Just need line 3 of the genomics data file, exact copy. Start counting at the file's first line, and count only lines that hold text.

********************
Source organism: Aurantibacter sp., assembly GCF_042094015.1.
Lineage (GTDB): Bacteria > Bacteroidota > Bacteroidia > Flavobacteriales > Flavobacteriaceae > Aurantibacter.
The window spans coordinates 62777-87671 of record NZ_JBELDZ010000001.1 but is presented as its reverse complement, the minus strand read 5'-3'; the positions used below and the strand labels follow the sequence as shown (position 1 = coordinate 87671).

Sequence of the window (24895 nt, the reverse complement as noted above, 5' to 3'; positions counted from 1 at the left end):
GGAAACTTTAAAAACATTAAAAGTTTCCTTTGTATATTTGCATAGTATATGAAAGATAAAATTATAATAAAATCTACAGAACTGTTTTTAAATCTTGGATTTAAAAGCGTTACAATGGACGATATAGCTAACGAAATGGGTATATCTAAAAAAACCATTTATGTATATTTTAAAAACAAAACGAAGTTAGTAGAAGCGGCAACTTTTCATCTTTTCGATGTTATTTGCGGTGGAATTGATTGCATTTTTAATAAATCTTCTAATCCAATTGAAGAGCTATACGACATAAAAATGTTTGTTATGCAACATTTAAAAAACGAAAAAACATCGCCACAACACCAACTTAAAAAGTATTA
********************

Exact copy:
The window spans coordinates 62777-87671 of record NZ_JBELDZ010000001.1 but is presented as its reverse complement, the minus strand read 5'-3'; the positions used below and the strand labels follow the sequence as shown (position 1 = coordinate 87671).